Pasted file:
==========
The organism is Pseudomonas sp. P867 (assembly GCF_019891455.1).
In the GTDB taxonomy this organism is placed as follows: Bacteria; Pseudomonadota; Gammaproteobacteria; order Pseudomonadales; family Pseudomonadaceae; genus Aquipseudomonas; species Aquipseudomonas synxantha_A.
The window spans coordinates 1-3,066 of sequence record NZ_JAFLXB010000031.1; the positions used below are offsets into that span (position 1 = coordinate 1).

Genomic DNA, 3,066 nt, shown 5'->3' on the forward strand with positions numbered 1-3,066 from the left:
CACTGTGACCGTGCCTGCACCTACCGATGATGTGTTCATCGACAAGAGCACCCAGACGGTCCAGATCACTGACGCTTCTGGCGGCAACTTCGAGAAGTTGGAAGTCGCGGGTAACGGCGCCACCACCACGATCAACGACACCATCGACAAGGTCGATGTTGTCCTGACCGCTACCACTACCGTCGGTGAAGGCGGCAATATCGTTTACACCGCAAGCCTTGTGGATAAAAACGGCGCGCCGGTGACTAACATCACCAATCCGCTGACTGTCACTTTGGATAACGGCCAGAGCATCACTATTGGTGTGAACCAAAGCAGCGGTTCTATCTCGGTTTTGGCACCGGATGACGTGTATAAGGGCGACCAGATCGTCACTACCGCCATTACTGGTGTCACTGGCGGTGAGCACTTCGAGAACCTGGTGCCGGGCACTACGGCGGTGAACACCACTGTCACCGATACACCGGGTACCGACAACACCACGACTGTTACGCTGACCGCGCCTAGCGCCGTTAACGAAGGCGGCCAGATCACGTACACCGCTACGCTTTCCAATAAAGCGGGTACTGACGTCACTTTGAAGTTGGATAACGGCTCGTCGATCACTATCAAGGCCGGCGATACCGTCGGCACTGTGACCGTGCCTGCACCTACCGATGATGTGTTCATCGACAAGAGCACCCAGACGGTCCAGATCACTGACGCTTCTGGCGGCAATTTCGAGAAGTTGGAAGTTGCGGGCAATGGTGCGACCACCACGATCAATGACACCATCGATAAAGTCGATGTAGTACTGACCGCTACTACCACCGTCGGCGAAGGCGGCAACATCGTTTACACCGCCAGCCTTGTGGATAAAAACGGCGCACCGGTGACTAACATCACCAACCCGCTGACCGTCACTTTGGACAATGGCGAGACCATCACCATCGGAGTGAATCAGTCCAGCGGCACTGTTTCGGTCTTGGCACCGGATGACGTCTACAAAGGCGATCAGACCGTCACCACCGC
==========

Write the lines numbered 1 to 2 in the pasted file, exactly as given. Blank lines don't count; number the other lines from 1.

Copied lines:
The organism is Pseudomonas sp. P867 (assembly GCF_019891455.1).
In the GTDB taxonomy this organism is placed as follows: Bacteria; Pseudomonadota; Gammaproteobacteria; order Pseudomonadales; family Pseudomonadaceae; genus Aquipseudomonas; species Aquipseudomonas synxantha_A.